The air quality sensor adjusts the purifier’s operation to deal with the pollution levels in the room. An odor sensor is available as well. However, it doesn’t detect pet odors. It usually works for strong kitchen smells.
The air purifier is rather quiet, especially when on low fan settings so it can readily be used in bedrooms. It comes with a sleep mode as well, however, while it lowers the fan speed the lights don’t go completely off.The sensors tell you when it’s time to replace filters while the timer allows you to adjust the air purifier operation according to your schedule.
- Filters that deal with pet dander and odors
- Air quality sensor
- Bulky design
- Lights stay on in sleep mode
Overall, the Winix WAC9500 is a great air cleaner for pets and their owners. While it has all that you need to deal with pet dander and odors, its design leaves much to be desired. However, it comes with a moderate price tag and can be a suitable choice for pet owners with a tight budget.
After studying the subject and reviewing many models, I can honestly say that the number one air purifier for pet smells is the Alen Breathesmart. It has all the necessary features of a perfect dander-fighting unit when fitted with the optional HEPA Odor cell filter and it does the job whilst looking sleek and offering useful smart sensor options.
However, you might want to check our guide on air purifiers for asthma , if like me you also suffer from the dreaded allergies and asthma in the springtime. On that page you can find an all-rounder purifier that has the filters to suit all your requirements.
Cats and dogs like to Urinate on carpet sadly. Well, that’s how it seems anyway. Either way, through pet ownership, you’re going to have to deal with pet urine on carpet and whilst an air purifier can handle many different pet odors in the home, in many cases you will also have to tackle the root cause of the odor and dealing with cat pee in carpet is most certainly one of those times.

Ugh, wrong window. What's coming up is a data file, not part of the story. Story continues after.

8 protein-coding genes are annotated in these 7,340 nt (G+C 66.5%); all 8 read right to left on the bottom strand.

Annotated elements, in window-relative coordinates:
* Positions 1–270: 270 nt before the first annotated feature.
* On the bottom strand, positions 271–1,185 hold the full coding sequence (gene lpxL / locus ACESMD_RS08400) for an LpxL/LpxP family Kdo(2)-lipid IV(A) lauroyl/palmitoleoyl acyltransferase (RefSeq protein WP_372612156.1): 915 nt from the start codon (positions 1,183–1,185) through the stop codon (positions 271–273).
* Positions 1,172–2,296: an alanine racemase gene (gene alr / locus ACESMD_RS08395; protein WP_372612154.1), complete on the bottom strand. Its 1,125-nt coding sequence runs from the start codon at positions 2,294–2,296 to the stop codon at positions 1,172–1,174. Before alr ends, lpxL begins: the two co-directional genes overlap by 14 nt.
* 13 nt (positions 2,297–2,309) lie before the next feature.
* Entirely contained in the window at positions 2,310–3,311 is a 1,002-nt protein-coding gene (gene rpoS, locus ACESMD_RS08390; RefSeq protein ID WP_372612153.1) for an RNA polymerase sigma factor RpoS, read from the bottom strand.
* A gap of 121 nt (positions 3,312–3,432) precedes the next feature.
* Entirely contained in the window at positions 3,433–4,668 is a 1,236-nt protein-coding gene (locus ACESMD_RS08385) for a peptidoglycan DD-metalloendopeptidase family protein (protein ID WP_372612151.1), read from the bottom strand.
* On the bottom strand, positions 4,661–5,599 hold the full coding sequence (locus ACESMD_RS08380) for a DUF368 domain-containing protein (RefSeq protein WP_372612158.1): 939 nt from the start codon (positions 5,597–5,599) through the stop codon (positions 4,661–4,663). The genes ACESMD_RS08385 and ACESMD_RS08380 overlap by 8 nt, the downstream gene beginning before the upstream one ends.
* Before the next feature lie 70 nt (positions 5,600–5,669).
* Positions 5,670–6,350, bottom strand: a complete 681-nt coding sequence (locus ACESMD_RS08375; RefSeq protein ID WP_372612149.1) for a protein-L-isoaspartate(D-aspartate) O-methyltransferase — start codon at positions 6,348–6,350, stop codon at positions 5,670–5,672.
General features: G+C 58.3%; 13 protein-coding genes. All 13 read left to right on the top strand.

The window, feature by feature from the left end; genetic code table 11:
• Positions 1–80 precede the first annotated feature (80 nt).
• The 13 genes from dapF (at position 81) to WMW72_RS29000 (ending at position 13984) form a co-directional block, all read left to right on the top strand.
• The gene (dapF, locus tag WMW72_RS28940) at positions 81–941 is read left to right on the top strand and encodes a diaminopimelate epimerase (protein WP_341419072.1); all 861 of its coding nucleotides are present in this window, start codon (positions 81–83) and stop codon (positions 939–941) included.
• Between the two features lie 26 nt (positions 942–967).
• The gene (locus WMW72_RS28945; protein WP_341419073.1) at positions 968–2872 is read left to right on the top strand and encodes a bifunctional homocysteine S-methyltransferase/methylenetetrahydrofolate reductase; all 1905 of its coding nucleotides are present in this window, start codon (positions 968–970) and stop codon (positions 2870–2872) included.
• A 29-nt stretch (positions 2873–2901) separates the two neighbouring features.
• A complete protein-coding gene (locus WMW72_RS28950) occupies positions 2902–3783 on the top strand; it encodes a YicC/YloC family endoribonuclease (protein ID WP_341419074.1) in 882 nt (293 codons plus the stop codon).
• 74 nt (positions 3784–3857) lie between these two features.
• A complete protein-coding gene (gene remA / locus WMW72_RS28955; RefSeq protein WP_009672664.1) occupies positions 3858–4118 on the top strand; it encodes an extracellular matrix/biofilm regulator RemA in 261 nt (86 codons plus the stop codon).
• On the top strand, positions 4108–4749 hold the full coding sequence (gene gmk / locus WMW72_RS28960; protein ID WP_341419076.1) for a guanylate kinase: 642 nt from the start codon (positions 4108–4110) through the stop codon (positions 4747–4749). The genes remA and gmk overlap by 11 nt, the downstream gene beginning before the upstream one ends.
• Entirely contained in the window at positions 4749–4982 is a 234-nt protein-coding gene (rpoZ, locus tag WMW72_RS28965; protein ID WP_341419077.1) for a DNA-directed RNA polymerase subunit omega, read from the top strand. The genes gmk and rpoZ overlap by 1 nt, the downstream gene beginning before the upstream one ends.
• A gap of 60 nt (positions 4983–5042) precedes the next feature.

But fear not, managing to get rid of pet urine from the carpet or rug is not as hard as you might think. Just follow these simple steps:
- Getting hold of a vacuum with added shampooing ability seriously helps in these situations. If you don’t have one, I would suggest buying one and using it first before moving onto step 2. Not a must have, but will most definitely help.
- Next, grab some dish washing liquid from the kitchen. Mix half a teespoon with a small cup of hot water. Just be very careful that whatever detergent you use, it does not contain bleach, that’s why i say use dish soap as usually it’s safe to use on fabric and carpet.
- Then, you need to dab the solution onto the carpet using a wash cloth. Don’t rub, just dab it on generously.
- After this, get another cup of hot water, but this time don’t add anything to it. You now need to pour all of the water onto the area of carpet you’re working on in order to rinse out the solution.
- Next, grab some sponges or absorbent cloths and soak up as much of the water as you can. If you still see any left over residue from the soap, you need to go back and repeat the last step and rinse the carpet out some more.
- Finally, if you have some ammonia in the house, pour on about two tablespoons worth onto the stained area and dab it in. When you’re done, go back to sponging the area to remove as much of the dampness as you can.
This article was written by Fin Tatello – check out his author bio here